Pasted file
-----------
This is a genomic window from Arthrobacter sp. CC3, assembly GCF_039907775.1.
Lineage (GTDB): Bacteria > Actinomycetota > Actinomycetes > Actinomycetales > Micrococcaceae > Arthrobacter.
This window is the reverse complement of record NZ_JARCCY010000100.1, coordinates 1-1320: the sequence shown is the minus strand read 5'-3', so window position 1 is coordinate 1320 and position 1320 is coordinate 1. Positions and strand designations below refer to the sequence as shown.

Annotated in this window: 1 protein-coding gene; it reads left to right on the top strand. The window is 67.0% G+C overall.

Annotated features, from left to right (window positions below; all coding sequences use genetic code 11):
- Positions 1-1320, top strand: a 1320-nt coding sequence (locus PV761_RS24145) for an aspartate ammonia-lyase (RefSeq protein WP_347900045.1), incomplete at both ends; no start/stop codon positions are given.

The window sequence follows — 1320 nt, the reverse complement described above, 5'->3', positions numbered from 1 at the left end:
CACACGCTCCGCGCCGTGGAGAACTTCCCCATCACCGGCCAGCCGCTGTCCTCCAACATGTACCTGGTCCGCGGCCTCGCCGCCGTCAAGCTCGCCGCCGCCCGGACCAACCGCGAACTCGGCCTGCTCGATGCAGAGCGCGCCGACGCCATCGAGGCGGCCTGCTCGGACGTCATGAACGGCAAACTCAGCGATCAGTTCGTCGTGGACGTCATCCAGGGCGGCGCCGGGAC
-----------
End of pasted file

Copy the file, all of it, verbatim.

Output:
This is a genomic window from Arthrobacter sp. CC3, assembly GCF_039907775.1.
Lineage (GTDB): Bacteria > Actinomycetota > Actinomycetes > Actinomycetales > Micrococcaceae > Arthrobacter.
This window is the reverse complement of record NZ_JARCCY010000100.1, coordinates 1-1320: the sequence shown is the minus strand read 5'-3', so window position 1 is coordinate 1320 and position 1320 is coordinate 1. Positions and strand designations below refer to the sequence as shown.

Annotated in this window: 1 protein-coding gene; it reads left to right on the top strand. The window is 67.0% G+C overall.

Annotated features, from left to right (window positions below; all coding sequences use genetic code 11):
- Positions 1-1320, top strand: a 1320-nt coding sequence (locus PV761_RS24145) for an aspartate ammonia-lyase (RefSeq protein WP_347900045.1), incomplete at both ends; no start/stop codon positions are given.

The window sequence follows — 1320 nt, the reverse complement described above, 5'->3', positions numbered from 1 at the left end:
CACACGCTCCGCGCCGTGGAGAACTTCCCCATCACCGGCCAGCCGCTGTCCTCCAACATGTACCTGGTCCGCGGCCTCGCCGCCGTCAAGCTCGCCGCCGCCCGGACCAACCGCGAACTCGGCCTGCTCGATGCAGAGCGCGCCGACGCCATCGAGGCGGCCTGCTCGGACGTCATGAACGGCAAACTCAGCGATCAGTTCGTCGTGGACGTCATCCAGGGCGGCGCCGGGAC